The Pursuit of Human Rights and Judaism are Inextricably Linked: Clergy Join AJWS in Advocacy Day on Capitol Hill

Even now, weeks later, I am still energized by our Clergy Advocacy Convening on Capitol Hill. On March 19, together with a team of colleagues, eight clergy from across the country came to D.C. to meet with Congressional leaders and staff to discuss human rights priorities integral to AJWS’s work.

AJWS Director of U.S. Advocacy Rori Kramer and Rabbi Victor Urecki of B’nai Jacob Synagogue in Charleston, WV meet with congressional staff to urge action on pressing human rights issues. Photo credit: Taylor Mickal.

It was exhilarating to be back in person after COVID-19 interrupted our last effort four years ago. And it was edifying to see how crucial these lobby days remain to AJWS’s commitment to uphold human rights for marginalized communities around the world.

As clergy, we have positional power and a built-in audience for our voice. Elected officials recognize that gravitas. So, when a rabbi shows up on the Hill, there is an unspoken acknowledgment that “this moment is important,” that “these issues really matter to my constituents.”

That was certainly the mood during our nearly 30 meetings in the Senate and the House, which included three of the four Congressional leaders’ offices (Schumer, McConnell, and Jeffries) and several with members themselves.

Rabbi Michael Knopf of Temple Beth-El in Richmond, VA and AJWS Senior Policy Advisor Corinne Paul meet with Rep. Jennifer McClellan (D-VA) to discuss the crisis in Haiti and other human rights issues. Photo credit: Taylor Mickal.

Among our top priorities was the ongoing crisis in Haiti. Since the assassination of President Jovenel Moïse in July 2021, the island nation has spiraled into chaos. In recent weeks, gangs have banded together to attack government buildings, hospitals, police stations and other state institutions. The violence has displaced more than 15,000 people in the capital, Port-au-Prince. Dozens have been killed. Food, clean water, gas and medical supplies are scarce.

Gang leaders also demanded an end to the illegitimate rule of Prime Minister Ariel Henry, who was installed into power in the days following Moïse’s death. Henry eventually stepped down on March 12. But, at the time of our meetings in D.C., a path to security and democratic governance remained elusive.

As part of our day of action, we urged the Biden Administration to:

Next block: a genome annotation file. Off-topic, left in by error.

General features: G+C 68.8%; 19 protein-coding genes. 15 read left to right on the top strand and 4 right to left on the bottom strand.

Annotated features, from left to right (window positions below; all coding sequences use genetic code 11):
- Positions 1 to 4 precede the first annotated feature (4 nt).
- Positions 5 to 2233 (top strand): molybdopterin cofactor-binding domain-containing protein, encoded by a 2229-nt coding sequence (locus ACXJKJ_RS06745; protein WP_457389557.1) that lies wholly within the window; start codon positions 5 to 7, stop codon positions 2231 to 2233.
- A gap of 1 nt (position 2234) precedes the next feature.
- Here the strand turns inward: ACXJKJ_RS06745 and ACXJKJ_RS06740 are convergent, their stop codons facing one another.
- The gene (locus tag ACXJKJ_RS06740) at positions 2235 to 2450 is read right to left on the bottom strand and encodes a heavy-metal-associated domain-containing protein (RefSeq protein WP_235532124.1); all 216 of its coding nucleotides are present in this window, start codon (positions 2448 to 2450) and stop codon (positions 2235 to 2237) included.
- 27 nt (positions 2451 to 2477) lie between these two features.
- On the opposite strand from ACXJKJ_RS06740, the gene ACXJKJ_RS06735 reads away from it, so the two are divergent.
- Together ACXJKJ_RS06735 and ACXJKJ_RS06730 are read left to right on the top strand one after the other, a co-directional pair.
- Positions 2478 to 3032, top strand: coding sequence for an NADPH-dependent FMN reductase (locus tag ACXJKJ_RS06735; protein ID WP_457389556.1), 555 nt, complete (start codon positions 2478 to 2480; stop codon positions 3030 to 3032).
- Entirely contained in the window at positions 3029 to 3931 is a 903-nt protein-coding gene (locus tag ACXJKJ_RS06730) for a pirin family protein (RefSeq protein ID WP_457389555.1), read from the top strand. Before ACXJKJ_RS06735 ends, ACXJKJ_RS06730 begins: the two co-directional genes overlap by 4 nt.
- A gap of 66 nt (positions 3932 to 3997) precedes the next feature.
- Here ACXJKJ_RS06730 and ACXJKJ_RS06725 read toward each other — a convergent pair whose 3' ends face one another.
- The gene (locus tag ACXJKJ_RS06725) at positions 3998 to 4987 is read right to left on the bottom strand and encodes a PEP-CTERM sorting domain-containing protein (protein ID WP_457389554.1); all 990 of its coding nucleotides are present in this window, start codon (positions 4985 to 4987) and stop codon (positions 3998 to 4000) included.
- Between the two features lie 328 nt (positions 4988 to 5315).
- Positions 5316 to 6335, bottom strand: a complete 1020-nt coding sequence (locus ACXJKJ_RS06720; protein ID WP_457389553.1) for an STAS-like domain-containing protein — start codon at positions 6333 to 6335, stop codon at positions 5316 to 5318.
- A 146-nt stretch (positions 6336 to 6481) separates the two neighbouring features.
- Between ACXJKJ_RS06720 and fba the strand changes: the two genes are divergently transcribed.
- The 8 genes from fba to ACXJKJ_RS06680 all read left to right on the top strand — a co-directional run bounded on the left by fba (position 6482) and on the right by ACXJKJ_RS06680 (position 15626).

• Support proposals for a transitional government based on the core principles of democracy, human rights, non-violence, accountability and transparency;
  • Ensure that any groups nominated to be part of the transitional government be credible and legitimate;
  • Support the reconstruction of Haitian democratic institutions through funding and diplomatic support for Haitian civil society;
  • And ensure that any U.S. security initiatives include support for the rebuilding of the Haitian justice system, the restructuring and support of the police, and helping stop the flow of guns to local gangs.

On our final day, we met with senior members of the National Security Council. In moments of upheaval, as is the case in Haiti, it is often difficult for our government to connect with grassrooted civil society groups who have real time knowledge of the situation on the ground. Establishing and maintaining those relationships, however, is one of the things AJWS does best, and we were able to facilitate a briefing for them with some of our Haitian partners who are at the forefront of the fight for democracy and security.

After our meetings, one rabbi reflected that the experience was a reminder that “there is power in doing good and that doing good is power.”

I was so moved by the way my clergy colleagues showed up so powerfully for this advocacy convening. Their generosity of time and spirit shone through as they brought so much of themselves to occasion: their Torah, their joy and their sorrow, their voices, and their passionate commitment to justice.

As I take in the fullness of the three-day clergy advocacy convening, I am reminded yet again that Judaism and the pursuit of human rights are inextricably linked; that political work can be sacred work; and that this is work we are all called to do.